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## The Markov Chain Monte Carlo Method

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### The Markov Chain Monte Carlo Method Isabelle Stanton May 8, 2008 Theory Lunch Monte Carlo vs Las Vegas Las Vegas Algorithms are randomized and always give the correct ... – PowerPoint PPT presentation

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Title: The Markov Chain Monte Carlo Method

1
The Markov Chain Monte Carlo Method
• Isabelle Stanton
• May 8, 2008 Theory Lunch

2
Monte Carlo vs Las Vegas
• Las Vegas Algorithms are randomized and always
give the correct results but gamble with
computation time
• Quicksort
• Monte Carlo algorithms have fixed running time
but may be wrong
• Simulated Annealing
• Estimating volume

3
Markov Chains
• a memoryless stochastic process, eg, flipping a
coin

1/6
1/6
3
2
4
1
1/6
1/6
6
5
1/6
1/6
4
Other Examples of Markov Chains
• Shuffling cards
• Flipping a coin
• PageRank Model
• Particle systems focus of MCMC work

5
General Idea
• Model the system using a Markov Chain
• Use a Monte Carlo Algorithm to perform some

6
Applications
• Approximate Counting - of solutions to 3-SAT or
Knapsack
• Statistical Physics when do phase transitions
occur?
• Combinatorial optimization simulated annealing
type of algorithms
• We'll focus on counting

7
Monte Carlo Counting
• How do you estimate the volume
• of a complex solid?
• Render with environment maps
• efficiently?
• Estimate an integral numerically?

8
(Picnic) Knapsack
weighs 5
weighs 4
weighs 10
What is a solution?
How many solutions are there?
weighs 2
weighs 4
Holds 20
9
Counting Knapsack Solutions
• Item weights a (a0,...an)
• Knapsack size a real number b
• Estimate the number of 0,1 vectors, x, that
satisfy ax b
• Let N denote the number of solutions

10
Na?ve Solution
• Randomly generate x
• Calculate ax
• If ax b return 2n
• else return 0
• This will return N in expectation
• 0(2n-N) N2n / 2n

11
Is this fast?
• Counterexample
• a (1, ... 1) and b n/3
• Any solution has less than n/3 1's
• There are (n choose n/3)2n/3 solutions

12
no
• Pr(sample x, x n/3) lt (n choose n/3)2-2n/3
• In expectation, need to generate 2n/3 x's before
we get a single solution!
• Any polynomial number of trials will grossly
underestimate N

13
Knapsack with MCMC
• Let Mknap be a markov chain withstate space O(b)
x ax b
• This will allow us to sample a solution

14
Various Mknap
a(0,.5,.5) b 1.5
a(0,1,1) b 1.5
111
011
101
110
110
101
011
110
101
001
010
100
001
010
100
001
010
100
000
000
000
15
Mknap Transitions
• Transitions
• With probability 1/2, x transitions to x
• Otherwise, select an i u.a.r.
• from 0 to n-1 and flip
• the ith bit of x.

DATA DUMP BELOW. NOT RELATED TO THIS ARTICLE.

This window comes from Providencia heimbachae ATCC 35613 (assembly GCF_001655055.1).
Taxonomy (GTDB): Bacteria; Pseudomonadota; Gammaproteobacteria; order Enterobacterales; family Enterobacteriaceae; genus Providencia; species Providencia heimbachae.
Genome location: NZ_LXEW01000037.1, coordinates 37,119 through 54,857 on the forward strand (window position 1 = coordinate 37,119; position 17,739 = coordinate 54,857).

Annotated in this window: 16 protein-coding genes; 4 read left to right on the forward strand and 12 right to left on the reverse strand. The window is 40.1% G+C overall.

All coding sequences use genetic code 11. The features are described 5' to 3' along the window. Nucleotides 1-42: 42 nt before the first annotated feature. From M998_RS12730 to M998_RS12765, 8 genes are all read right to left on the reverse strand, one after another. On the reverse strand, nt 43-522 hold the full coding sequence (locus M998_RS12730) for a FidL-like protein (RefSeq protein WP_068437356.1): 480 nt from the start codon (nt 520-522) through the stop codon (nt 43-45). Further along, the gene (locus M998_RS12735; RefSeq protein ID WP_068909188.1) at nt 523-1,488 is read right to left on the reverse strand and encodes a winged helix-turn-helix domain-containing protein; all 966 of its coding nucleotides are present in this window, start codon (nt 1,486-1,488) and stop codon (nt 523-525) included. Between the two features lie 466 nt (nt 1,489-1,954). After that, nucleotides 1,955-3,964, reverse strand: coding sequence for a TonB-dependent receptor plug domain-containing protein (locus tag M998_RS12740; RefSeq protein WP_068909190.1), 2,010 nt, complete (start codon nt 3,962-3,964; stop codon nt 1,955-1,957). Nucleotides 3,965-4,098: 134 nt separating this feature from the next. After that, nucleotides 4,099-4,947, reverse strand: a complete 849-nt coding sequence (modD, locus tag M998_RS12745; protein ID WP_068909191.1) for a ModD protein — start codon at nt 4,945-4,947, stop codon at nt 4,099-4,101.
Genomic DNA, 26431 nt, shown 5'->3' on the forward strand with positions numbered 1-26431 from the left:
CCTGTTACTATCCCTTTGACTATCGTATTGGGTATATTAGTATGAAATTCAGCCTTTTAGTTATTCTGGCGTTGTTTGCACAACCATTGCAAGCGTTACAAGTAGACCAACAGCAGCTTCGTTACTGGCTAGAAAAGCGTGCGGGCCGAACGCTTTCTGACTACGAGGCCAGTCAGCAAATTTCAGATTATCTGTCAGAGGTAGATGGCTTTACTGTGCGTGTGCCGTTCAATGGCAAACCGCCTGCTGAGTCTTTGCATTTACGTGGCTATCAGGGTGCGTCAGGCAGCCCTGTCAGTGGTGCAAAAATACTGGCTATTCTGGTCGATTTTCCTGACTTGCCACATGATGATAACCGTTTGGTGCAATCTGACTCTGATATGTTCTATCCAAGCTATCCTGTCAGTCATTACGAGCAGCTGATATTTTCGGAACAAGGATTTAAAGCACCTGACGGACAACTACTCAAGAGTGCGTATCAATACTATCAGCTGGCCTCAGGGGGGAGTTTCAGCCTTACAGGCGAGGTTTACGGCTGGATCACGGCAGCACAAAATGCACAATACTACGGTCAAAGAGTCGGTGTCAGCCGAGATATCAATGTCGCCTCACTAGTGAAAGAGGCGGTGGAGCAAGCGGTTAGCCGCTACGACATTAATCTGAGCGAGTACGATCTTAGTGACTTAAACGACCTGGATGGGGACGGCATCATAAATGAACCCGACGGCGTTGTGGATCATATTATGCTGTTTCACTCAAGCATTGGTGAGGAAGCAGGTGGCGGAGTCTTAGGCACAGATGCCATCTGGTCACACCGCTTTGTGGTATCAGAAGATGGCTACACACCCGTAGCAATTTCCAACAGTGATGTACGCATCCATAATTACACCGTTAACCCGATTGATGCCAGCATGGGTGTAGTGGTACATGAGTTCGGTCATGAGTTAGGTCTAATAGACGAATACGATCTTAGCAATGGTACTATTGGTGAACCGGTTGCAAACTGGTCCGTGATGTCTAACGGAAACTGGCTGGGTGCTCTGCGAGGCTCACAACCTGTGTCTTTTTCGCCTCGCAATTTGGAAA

• If x' is a
• solution,
• transition there.

111
0.5
0.5
011
101
110
110
101
110
101
1/6
1/6
1/6
1/6
0.5
001
010
100
001
010
100
001
010
100
0.5
0.5
1/6
1/6
1/6
000
000
000
0.5
a(0,1,1) b 1.5
16
Connected?
• Is Mknap connected?
• Yes. To get from x to x' go through 0.

17
Ergodicity
• What is the stationary distribution of Knapsack?
• Sample each solution with prob 1/N
• A MC is ergodic if the probability distribution
over the states converges to the stationary
distribution of the system, regardless of the
starting configuration
• Is Mknap ergodic? Yes.

18
Algorithm Idea
• Start at 0 and simulate Mknap for enough steps
that the distribution over the states is close to
uniform
• Why does uniformity matter?
• Does this fix the problem yet?

19
The trick
• Assume that a0 a1 ... an (0,1,2,,n-1,n)
• Let b0 0 and bi minb, Siaj
• O(bi-1) O(bi) - why?
• O(bi) (n1)O(bi-1) - why?

Change any element of O(bi) to one of O(bi-1) by
switching the rightmost 1 to a 0
20
How does that help?
• O(b) O(bn) O(bn)/O(bn-1) x
O(bn-1)/O(bn-2) x ... x
O(b1)/O(b0) x O(b0)
• We can estimate each of these ratios by doing a
walk on O(bi) and computing the fraction of
samples in O(bi-1)?
• Good estimate since
• O(bi-1) O(bi) (n1)O(bi-1)

21
Analysis
• Ignoring bias, the expectation of each trial is
O(bi-1)/O(bi)
• We perform t 17e-2n2 steps
• Focus on Var(X)/E(X)2 in analyzing efficiency
for MCMC methods

22
Analysis
• If Z is the product of the trials,
EZ ? O(bi-1)/O(bi)
• Magic Statistics Steps
• Var(Z)/(EZ)2 e2/16
• By Chebyshev's
• Pr(1-e/2)O(b) Z (1e/2)O(b) 3/4

23
Analysis
• We used nt 17e-2n3 steps
• This is a FPRAS (Fully Polynomial Randomized
Approximation Scheme)?
• Except... what assumption did I make?

24
Mixing Time
• Assumption We are close to the uniform
distribution in 17e-2n2 steps
• This is known as the mixing time
• It is unknown if this distribution mixes in
polynomial time

25
Mixing Time
• What does mix in polynomial time?
• Dice 1 transition
• Shuffling cards 7 shuffles
• ferromagnetic Ising model at high temperature
O(nlog n)?
• What doesn't?
• ferromagnetic Ising model at low temperature
starts to form magnets

26
Wes Weimer Memorial Conclusion Slide
• The markov chain monte carlo
• method models the problem
• as a Markov Chain and then
• uses random walks
• Mixing time is important
• P problems are hard
• Wes likes trespassing